Monday, July 14, 2014

Q & A with Author Regan Claire!



Beautiful book cover, no?  

A little insight into the world of Regan Claire, author of Gathering Water; interview below. Enjoy!



Is there any specific moment you got the idea for Gathering Water, or did it just slowly build up?

Well, my original version of Gathering Water was much different. Different characters, different backgrounds, actually the only similarity is the setting, and the Elemental magic and even THAT is different! When I first started writing what would one day mutate into GW, I was still a teenager and really missing home (The Outer Banks of North Carolina). So, I came up with a story that would take me back there. Some books have their beginnings with a strong character whispering in your head, or a unique concept you want to flesh out… Gathering Water started with a place. The story would have been completely different if it were set anywhere else, it’s as much of a character in my book as anything else… So, I guess there wasn’t a specific moment I got the idea for it. At its core, it’s a book that was started out of longing, and it takes years for something like that to build up!

Who inspires you most?

So, this one is easy. My two daughters are my inspiration. More specifically, it’s my oldest daughter. She has already proved herself to be so strong, and always so happy despite the challenges she goes through daily. Both girls inspire me daily to be a better woman, and a better mother; to be the role model that they deserve.

What kind of research did you do for Gathering Water (if any)?

Oh, I love research. Well, it’s a love/hate relationship. I did quite a bit, trying to stay true to my setting and my characters. I researched behaviors of foster children, and some of the things many of them have gone through before reaching maturity. I made sure my childhood memories were correct and spent a lot of time on Google Maps, finding the perfect neighborhood for Della’s house to be in. I asked questions to surfers in the area, and locals to make sure there weren’t any dialect issues. That part was easier for me, because I still have family there who are very invested in the history and culture of their home. I also spent a lot of time researching various symbols. Then there was the legends of the region, a little of ancient Greek culture and stories of Atlantis, and the Fae of Western Europe… Um… There’s more, I’m sure of it, but that’s the stuff that pops up the most!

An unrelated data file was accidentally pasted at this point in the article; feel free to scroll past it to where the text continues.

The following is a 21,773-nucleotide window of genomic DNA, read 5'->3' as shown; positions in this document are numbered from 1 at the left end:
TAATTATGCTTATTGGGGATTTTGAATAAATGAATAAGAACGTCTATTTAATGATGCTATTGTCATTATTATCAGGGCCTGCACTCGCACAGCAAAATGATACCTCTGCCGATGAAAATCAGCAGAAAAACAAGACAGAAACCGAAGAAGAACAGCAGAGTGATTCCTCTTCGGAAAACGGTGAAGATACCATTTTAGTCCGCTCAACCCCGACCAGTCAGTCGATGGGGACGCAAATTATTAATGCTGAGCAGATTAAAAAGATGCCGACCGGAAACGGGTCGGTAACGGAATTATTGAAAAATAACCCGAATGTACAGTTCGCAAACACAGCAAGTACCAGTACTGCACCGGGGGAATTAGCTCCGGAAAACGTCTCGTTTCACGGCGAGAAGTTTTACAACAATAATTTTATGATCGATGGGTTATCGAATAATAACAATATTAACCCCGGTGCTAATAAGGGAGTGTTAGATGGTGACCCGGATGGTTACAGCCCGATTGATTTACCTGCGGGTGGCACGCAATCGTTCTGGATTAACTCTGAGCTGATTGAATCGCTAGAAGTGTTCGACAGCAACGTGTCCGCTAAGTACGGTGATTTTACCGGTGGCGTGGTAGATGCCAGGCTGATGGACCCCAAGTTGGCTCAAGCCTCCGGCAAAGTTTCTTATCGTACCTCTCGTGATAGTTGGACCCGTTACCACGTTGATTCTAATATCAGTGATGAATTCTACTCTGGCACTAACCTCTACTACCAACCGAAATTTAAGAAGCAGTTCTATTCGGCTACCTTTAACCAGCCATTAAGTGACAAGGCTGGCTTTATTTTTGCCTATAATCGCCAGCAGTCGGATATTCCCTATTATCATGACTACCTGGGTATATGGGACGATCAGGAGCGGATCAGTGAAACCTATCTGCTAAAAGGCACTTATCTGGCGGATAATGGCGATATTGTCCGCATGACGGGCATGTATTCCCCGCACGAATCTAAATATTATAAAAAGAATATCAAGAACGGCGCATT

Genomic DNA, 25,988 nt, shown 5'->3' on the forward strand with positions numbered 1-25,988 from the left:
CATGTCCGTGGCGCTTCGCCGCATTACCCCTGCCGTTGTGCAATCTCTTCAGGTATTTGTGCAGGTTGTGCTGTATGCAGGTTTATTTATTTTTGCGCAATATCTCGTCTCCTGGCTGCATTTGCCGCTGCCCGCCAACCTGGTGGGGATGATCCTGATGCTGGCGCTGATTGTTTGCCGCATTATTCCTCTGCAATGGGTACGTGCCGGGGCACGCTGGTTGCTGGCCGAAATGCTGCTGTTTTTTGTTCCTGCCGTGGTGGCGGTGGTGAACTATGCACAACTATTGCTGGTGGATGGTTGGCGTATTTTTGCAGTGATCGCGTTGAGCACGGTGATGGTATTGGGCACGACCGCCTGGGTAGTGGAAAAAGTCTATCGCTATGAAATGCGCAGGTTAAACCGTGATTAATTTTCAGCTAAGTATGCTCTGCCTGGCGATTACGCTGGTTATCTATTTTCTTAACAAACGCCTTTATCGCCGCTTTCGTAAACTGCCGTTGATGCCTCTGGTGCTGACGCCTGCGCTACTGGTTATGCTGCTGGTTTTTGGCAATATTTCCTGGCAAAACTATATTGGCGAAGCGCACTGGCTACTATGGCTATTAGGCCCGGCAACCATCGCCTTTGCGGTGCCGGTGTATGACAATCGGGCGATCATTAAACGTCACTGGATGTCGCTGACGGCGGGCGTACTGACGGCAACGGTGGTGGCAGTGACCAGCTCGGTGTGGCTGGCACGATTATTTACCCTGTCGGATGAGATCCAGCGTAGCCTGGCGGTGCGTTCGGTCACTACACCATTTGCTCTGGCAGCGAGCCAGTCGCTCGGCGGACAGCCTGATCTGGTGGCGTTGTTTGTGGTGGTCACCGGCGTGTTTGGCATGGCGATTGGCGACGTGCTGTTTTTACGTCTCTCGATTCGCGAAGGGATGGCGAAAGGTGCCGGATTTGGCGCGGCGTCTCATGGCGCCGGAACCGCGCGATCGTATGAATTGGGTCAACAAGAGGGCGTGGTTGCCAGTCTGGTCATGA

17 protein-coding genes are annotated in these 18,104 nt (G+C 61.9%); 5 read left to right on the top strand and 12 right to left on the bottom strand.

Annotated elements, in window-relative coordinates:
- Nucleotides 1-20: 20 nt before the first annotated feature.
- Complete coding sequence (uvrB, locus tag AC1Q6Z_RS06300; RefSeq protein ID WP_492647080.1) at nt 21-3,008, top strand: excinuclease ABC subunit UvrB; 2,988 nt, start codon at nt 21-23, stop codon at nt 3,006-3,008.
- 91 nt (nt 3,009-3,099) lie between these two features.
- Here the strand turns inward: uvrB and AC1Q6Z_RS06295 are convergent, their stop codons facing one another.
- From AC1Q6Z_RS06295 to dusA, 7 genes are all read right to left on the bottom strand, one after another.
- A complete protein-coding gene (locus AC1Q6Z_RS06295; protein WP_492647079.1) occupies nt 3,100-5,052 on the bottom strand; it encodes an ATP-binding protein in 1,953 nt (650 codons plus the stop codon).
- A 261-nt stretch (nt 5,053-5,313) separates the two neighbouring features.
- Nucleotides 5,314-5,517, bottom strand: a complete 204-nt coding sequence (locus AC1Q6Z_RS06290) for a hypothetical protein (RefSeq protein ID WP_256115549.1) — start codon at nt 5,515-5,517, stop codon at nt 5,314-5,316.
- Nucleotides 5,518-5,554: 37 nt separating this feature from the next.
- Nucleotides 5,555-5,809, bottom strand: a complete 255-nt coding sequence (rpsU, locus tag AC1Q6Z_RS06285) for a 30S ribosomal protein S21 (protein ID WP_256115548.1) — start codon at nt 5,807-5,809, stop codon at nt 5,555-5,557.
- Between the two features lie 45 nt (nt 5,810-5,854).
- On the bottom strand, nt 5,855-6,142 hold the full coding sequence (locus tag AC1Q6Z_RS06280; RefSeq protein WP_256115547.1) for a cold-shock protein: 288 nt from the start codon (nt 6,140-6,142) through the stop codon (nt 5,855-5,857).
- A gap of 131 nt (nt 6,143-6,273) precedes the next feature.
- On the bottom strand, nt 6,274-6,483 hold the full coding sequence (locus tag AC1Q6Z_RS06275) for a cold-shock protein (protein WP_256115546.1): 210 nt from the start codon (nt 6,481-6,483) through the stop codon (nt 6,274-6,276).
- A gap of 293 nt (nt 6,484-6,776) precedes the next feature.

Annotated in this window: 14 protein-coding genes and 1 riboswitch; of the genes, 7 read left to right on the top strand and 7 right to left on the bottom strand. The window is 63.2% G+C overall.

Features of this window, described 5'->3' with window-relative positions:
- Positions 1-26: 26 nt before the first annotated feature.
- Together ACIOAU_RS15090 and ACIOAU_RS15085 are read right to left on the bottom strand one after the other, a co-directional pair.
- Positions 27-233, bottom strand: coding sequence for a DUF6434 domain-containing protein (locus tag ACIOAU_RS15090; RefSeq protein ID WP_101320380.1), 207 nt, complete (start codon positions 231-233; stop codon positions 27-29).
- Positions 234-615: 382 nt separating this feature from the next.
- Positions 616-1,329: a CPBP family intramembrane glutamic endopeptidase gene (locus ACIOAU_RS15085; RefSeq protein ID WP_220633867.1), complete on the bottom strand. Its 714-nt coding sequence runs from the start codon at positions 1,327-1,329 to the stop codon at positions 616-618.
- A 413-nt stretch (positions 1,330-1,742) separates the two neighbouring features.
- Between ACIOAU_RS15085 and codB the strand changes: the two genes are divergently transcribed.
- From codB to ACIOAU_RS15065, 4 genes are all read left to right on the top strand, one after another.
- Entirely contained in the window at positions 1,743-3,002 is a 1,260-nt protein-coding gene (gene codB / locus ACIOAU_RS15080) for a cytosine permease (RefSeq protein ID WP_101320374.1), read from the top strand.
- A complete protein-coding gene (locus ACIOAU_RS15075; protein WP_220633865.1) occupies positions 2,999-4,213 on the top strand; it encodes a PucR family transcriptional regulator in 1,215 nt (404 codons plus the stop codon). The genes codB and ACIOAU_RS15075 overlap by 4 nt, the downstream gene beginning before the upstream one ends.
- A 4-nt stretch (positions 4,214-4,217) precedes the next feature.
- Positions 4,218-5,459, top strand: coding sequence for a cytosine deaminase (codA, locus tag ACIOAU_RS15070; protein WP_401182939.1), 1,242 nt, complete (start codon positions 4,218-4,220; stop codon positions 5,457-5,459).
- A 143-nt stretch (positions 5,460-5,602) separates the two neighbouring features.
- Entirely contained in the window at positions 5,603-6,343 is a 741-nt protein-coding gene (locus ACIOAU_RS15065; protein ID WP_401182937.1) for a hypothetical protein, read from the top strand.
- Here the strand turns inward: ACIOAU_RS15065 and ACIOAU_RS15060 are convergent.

Your favorite books?

Goodness, I have so many! Let’s see… Harry Potter will always get a mention from me. I feel like I grew up with that boy, and read those books so many times the binding is VERY well-worn. I’m in love with most of Anne Rice’s books, since she was the first author that really opened my eyes to how beautiful books can be. I really love Urban Fantasy as a genre, and YA Fantasy. Anything that retells, or re-spins any fairy tale/lore/legend is guaranteed a read from me.

Tell me a little about yourself as a person?

I’m a little strange, but I think that’s true of most people. I tend to procrastinate more than I should, have grand dreams of one day living in a castle… that’s right, a castle… and Love to eat. That’s “Love” with a capitol “L.” I’m incredibly passionate about a TON of subjects, so much that my nickname in my writing group, The Rebel Writers, is Soapbox. But I think that type of thing is normal for any mother, and especially any mother that is an artist. It takes passion to create, right? I’m shy, but only sometimes. Random times. Actually, I’m more shy (shyer?) around people I’m acquainted with, and am totally outgoing and chatterboxy with complete strangers.

What do you enjoy most about being an author or what do you find most difficult?

The best? Well, being able to go to work in my sweatpants and a bowl of cereal in my lap is pretty awesome, but I LOVE the feeling you have after you’ve sat down to write. It’s like therapy, and chocolate, and somehow a marathon, all at the same time. Sometimes you feel a little drunk afterwards, and sometimes incredibly drained… but either way, it seems to even me out. If I’m angry, or depressed, or just feeling bleh, writing always turns me back into the happy person I truly am. The worst? It doesn’t look like I’m actually working, and I’m home… and I always have this tremendous guilt bubble up and try to convince me that laundry would be a better use of my time. I suppose the flexible hours are really the best, and worst thing about being an author. Because there is no ‘set time’. No clocking in. You really have to hold yourself accountable, and then hope that everyone else in the house understands enough to leave you alone. Haha.

If you could say one thing to a large group of people, what would it be?

Follow your dreams. But more than that. Have the courage to dream big. Dream in such a way that can change the world for the better (even if it’s only YOUR world)… then follow those dreams.

  
Gathering Water Synopsis:

Della Doe Deare isn't like most people. Most people begin their life on the day they enter the world; the day they're born. Della, well, hers began on the day she turned eighteen. After all, it was the day she first heard her real name, and that of her mothers. With nothing but a couple of duffel bags and a folder full of questions, she travels home to coastal North Carolina to claim the house she inherited from a grandmother she never knew. She has two goals: discover why her mother ran away from home all those years ago, and avoid the family that had left her to rot in an inept foster care system. Hard to do when the family she's been trying to avoid is dragging her into an unimaginable world... a world on the brink of war, and both sides want her dead. All Della ever wanted was to know who she was, but the journey to self-discovery might just lead to her destruction.